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Henry Farrell's post on paternalism and prescription drugs reminds me that I should try and be as clear as he is when discussing this and say that I don't see anything wrong in principle with paternalism. There are often excellent reasons not to impose paternalistic policies, but they're basically pragmatic ones. Oftentimes, you get better results on average by letting people choose for themselves even if some individuals wind up choosing poorly. Other times, it's important for the long run to let people make certain sorts of mistakes so that they learn their lessons. But that something is paternalistic is not, in and of itself, a good reason to oppose it.

One thing I would observe is that paternalism quite literally gets a bad name. The implication is that any observation that a given person may, if left to his own devices, fail to act in his own best long-term interests is somehow infantilizing. This, however, is silly. That perfectly normal adult human beings often fail to act in their own best long-term interests is clear and well known. Associating efforts to prevent such behavior with treating people like children is unfair. The point is simply that people tend to stay alive for quite a long time and the interests of you-now (i.e., the decision-maker) can quite easily diverge from the interests of you-in-two-decades even though you-in-two-decades is a person whose interests ought to count just as you-now's interests count. Beyond that simple divergence of interests, there are some systematic biases in decision-making that stem from the fact that human beings did not evolve so as to have a natural grasp of statistics and so forth. We all have an inbuilt tendency to completely neglect small chances, even if the consequences of those small chances are enormous.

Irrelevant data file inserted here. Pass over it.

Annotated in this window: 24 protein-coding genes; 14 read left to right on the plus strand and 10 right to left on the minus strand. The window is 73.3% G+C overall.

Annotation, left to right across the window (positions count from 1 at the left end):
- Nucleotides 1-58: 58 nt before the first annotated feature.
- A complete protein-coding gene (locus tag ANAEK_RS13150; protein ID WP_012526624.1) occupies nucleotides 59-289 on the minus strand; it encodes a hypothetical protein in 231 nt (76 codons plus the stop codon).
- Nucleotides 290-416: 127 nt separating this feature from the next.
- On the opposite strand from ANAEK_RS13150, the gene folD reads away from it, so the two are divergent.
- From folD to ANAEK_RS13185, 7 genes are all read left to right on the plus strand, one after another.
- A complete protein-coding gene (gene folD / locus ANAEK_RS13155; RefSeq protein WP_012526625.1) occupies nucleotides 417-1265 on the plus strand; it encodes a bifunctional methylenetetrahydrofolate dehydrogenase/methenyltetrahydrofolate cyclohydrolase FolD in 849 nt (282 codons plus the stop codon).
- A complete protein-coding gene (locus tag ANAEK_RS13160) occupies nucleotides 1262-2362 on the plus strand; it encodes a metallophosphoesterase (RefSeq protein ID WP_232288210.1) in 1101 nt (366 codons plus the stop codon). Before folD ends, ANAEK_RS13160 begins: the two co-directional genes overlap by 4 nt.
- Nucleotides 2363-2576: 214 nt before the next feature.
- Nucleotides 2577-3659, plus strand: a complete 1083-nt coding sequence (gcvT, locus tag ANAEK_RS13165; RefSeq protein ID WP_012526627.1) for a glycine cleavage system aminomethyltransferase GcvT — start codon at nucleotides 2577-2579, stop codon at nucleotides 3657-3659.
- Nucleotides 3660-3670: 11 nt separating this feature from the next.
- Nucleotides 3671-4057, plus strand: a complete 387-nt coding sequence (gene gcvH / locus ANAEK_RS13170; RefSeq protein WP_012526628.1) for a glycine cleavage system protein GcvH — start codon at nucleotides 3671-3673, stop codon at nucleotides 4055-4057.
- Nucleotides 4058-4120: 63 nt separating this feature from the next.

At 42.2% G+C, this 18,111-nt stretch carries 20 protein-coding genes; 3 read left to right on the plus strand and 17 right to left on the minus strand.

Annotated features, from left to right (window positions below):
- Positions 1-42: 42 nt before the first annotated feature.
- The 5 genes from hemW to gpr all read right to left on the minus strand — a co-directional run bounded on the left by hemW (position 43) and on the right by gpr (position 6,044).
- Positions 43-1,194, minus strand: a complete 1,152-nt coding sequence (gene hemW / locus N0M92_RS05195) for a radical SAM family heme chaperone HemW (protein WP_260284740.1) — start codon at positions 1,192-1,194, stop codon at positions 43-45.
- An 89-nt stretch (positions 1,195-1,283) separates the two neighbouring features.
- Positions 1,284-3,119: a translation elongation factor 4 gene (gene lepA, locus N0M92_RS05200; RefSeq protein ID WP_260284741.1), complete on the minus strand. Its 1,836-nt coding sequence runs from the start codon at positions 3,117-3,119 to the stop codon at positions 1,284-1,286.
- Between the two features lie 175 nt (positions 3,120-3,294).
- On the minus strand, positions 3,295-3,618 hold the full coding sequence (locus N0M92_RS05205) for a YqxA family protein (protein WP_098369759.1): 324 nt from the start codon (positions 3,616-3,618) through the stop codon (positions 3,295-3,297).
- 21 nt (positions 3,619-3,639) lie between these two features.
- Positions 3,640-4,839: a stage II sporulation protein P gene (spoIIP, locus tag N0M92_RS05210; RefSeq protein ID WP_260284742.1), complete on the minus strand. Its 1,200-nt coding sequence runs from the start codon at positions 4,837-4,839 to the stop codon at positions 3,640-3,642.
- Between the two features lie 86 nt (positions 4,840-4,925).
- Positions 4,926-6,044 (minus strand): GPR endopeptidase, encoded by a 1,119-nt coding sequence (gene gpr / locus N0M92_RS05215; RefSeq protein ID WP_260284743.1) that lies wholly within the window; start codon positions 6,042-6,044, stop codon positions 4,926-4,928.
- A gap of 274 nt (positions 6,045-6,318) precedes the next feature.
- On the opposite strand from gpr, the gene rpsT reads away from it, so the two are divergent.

One could go on like this, but the other important thing to do is to separate questions about paternalism from other issues about the legitimate bounds of state power. Many people believe it is illegitimate to use the coercive authority of the state in order to help people buy, for example, taxing some people in order to give food to starving people. If you believe that you should, naturally enough, also oppose efforts at state paternalism. But most people who object to collective charity ventures of that sort have no problem with charity as an individual initiative, and many even believe there is an obligation to act charitably on an individual basis. If you believe that, you ought to also believe in a duty to practice paternalism on an individual level, trying to dissuade people from making bad choices about their lives. If, like a normal person, you think it's legitimate -- and, indeed, obligatory -- to use the coercive power of the state in order to help people, then you should also find it obligatory to deploy the coercive power of the state for paternalistic purposes when pragmatically appropriate.